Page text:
Sunday, February 12, 2012

Monet's Giverny

Look closely ... that's me at the house end of The Grand Alley

Claude Monet's home is a mecca for artists.  Because of the numbers who visit this amazing spectacle, a maximum of 15 painters per day are allowed to work at Giverny and only on Mondays when the home is closed to the public for grounds maintenance.

From home Bill tried, without success, to arrange for me to paint there.  My sincere gratitude goes to our Parisian friend, Marie Claire, who took the matter in her hands and secured my visit.  The price for the day was 15 Euros, but I'd have paid considerably more for the thrill and honour of painting there.

On Monet's doorstep, October 6th, 2003

I was wearing three cashmere sweaters under this rain jacket because it was a dripping, damp and freezing day but that made no difference to me.  My spirits soared to find I was the only one there for the first hour before a group of nine American artists arrived.  The year before I had scouted where I wanted to paint and went straight to it. Clearly on their first visit I was amused watching these artists dart around in fits of glee trying to figure out where to settle.  I have them to thank for both of these photos, for asking me to join them for lunch in the gardener's shop and for sharing their wine.  Marie Claire had packed me a scrumptious lunch but neither of us thought about wine.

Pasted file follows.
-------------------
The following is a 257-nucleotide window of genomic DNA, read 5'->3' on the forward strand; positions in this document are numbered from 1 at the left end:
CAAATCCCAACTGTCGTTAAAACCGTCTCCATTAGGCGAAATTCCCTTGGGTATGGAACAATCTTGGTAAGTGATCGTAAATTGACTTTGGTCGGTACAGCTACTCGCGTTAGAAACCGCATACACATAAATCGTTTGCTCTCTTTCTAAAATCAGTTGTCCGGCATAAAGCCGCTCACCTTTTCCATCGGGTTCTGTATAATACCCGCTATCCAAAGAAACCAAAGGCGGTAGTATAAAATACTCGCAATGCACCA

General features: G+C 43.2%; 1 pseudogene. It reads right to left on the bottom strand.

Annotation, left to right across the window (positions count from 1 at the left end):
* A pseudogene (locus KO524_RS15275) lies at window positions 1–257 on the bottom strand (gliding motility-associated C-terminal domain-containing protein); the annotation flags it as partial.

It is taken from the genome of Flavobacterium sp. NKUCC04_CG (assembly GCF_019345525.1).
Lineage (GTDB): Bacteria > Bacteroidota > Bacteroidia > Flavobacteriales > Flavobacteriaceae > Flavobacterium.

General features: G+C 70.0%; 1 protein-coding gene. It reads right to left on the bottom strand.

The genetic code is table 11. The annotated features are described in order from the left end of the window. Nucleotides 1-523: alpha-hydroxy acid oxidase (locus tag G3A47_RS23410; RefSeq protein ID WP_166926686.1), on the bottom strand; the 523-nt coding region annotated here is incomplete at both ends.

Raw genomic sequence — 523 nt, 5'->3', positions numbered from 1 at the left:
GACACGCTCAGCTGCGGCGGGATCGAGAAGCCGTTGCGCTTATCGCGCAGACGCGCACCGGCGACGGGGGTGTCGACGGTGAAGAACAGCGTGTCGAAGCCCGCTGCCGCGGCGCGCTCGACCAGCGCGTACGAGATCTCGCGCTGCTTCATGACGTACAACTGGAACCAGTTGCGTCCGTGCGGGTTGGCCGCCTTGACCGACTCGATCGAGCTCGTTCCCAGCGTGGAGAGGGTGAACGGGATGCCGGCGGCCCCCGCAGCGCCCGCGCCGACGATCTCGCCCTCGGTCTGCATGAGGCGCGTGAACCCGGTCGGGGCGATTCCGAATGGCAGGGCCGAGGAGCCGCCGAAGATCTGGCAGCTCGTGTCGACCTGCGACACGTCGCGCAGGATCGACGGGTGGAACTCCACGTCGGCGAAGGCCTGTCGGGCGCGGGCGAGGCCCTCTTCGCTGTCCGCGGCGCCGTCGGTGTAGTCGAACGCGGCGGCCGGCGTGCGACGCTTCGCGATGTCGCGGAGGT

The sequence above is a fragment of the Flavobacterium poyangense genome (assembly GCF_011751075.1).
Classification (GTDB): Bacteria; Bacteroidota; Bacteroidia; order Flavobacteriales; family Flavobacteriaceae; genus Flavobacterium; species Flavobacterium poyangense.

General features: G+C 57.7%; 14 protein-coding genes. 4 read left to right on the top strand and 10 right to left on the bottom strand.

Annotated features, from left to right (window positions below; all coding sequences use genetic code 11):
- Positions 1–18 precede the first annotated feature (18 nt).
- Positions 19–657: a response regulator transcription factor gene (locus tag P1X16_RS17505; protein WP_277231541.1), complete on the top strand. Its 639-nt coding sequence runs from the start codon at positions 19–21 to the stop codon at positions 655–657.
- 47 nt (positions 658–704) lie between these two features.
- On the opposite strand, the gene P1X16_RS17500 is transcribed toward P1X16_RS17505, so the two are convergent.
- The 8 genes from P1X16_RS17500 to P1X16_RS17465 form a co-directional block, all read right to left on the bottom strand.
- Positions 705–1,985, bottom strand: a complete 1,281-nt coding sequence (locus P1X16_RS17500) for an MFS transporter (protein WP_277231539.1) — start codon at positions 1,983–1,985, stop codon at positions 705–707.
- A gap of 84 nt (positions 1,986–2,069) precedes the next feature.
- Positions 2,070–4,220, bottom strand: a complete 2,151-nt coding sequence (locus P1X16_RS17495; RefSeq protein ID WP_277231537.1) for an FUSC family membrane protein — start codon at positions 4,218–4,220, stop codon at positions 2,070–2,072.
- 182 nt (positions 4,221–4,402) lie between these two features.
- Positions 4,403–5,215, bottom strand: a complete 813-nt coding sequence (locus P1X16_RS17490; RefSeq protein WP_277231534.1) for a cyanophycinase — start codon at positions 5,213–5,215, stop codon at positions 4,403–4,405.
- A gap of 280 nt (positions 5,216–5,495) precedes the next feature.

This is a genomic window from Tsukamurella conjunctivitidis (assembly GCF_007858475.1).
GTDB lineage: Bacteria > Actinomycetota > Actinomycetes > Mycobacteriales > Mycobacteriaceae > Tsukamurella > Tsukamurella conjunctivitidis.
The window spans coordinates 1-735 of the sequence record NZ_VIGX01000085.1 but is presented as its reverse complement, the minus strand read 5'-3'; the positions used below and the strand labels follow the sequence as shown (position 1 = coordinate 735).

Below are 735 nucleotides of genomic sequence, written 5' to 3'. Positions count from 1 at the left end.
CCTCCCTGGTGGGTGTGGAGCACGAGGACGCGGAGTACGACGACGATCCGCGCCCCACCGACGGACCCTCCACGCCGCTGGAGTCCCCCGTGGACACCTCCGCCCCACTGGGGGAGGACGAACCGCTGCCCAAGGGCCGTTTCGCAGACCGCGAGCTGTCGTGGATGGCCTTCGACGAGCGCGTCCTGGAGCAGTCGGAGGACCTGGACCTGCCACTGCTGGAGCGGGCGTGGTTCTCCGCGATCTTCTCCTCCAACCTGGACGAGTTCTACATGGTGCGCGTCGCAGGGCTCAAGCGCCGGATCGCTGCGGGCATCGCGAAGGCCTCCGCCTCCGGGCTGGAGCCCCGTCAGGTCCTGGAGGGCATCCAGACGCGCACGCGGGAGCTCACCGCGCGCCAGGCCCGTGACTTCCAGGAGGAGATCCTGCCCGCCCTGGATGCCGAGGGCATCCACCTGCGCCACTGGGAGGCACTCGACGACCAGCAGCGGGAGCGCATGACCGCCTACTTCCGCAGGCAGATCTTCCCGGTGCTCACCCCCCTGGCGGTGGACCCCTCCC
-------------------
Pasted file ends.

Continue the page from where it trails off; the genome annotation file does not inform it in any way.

GIVERNY; THE MORNING PAINTING   oil 12" x 16"   Collection of the artist

In an unsolicited critique of this painting one of the Americans said "You've got a really good start there."  I didn't have the heart to tell her that it was finished.

Right after lunch the other painters left to catch a train back to Paris leaving me with two half empty bottles of wine.  Imagine my delight at spending hours alone, painting and drinking the wine by Monet's famed lily pond?     

Sheer contented bliss

GIVERNY; THE AFTERNOON PAINTING   oil 12" x 16"   Collection of  Gary and Michelle Lock

It was well after I thought my time at Giverny should be up when a Japanese filming crew found me at the pond and asked me to leave; I was simply waiting for someone on staff to oust me.  My painting was finished and so I sat on the bench enchanted, savouring the solitude while waiting for my ride to return.

The evocative memory of this day will give me joy for the rest of my years!

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